WASHINGTON (CNN) - A source close to Ted Kennedy tells CNN that he decided to write his letter on how he believed a Senate vacancy should be filled after a series of private discussions in late June with Massachusetts colleagues and friends including Sen. John Kerry, Rep. Barney Frank and Rep. William Delahunt.
The Democratic senator wrote the letter on July 2, at a time when he was sitting down to pen a series of letters. But he decided not to send it primarily because, after consulting with Kerry and others, they concluded that it would likely disrupt already intense and tumultuous health care discussions in the Senate at that time.
Read: Kennedy's letter
"He's talking about his potential vacancy here, and the threat of Kennedy's vote on health care is a powerful incentive to get it done," said this source about the thinking at the time. "If the letter gets out, it could have a negative impact."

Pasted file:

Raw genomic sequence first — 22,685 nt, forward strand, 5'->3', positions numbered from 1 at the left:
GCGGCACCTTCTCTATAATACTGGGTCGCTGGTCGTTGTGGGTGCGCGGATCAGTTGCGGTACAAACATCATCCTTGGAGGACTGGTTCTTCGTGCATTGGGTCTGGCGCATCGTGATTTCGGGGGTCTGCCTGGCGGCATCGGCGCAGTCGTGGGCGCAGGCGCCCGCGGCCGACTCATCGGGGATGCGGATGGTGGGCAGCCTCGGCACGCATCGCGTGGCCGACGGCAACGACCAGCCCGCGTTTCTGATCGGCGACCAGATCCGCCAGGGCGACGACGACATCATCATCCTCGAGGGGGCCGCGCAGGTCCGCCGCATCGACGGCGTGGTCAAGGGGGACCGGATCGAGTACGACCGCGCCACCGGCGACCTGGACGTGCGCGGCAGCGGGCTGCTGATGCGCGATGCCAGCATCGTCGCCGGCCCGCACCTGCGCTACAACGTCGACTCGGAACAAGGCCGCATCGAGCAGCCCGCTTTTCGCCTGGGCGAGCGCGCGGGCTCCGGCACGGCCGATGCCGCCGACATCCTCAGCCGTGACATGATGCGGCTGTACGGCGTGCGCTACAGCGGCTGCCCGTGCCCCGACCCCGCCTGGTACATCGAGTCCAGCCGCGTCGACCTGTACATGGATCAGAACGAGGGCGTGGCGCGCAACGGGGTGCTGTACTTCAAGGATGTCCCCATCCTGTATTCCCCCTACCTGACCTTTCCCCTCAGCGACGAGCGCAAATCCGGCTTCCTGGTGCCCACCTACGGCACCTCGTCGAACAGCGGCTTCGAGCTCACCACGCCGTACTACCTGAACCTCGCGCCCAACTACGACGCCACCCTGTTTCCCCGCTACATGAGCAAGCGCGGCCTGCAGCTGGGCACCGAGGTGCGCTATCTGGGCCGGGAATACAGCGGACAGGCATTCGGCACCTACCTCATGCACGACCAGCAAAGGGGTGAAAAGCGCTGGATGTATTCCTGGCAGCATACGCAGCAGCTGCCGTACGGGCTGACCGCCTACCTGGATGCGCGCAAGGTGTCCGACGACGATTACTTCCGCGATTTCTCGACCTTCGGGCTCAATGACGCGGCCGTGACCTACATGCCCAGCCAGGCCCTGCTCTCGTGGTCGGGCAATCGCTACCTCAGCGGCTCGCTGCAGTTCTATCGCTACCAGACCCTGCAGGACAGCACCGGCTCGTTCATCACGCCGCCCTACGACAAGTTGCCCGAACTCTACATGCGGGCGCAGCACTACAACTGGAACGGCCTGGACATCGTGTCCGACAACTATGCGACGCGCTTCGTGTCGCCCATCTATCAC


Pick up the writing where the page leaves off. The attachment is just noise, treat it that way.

This Kennedy associate confirms what CNN was told by another Kennedy source - that another factor was his efforts to deal with the failing health of his sister Eunice, who died earlier this month.
The two Kennedy sources say the only reason he actually sent the letter this week was because the Boston Globe had gotten wind of some of his discussions, and were prepared to go with what Kennedy thought was an inaccurate account of his efforts - so he decided to make his desires clear by delivering the letter, knowing it would go public.
One of the sources described how "tough" this letter was for Kennedy to write, a acknowledging he will likely, and soon, no longer be in the Senate.
"It was typical of him - putting this outside himself, and thinking about health care and the state of Massachusetts," said the Kennedy source.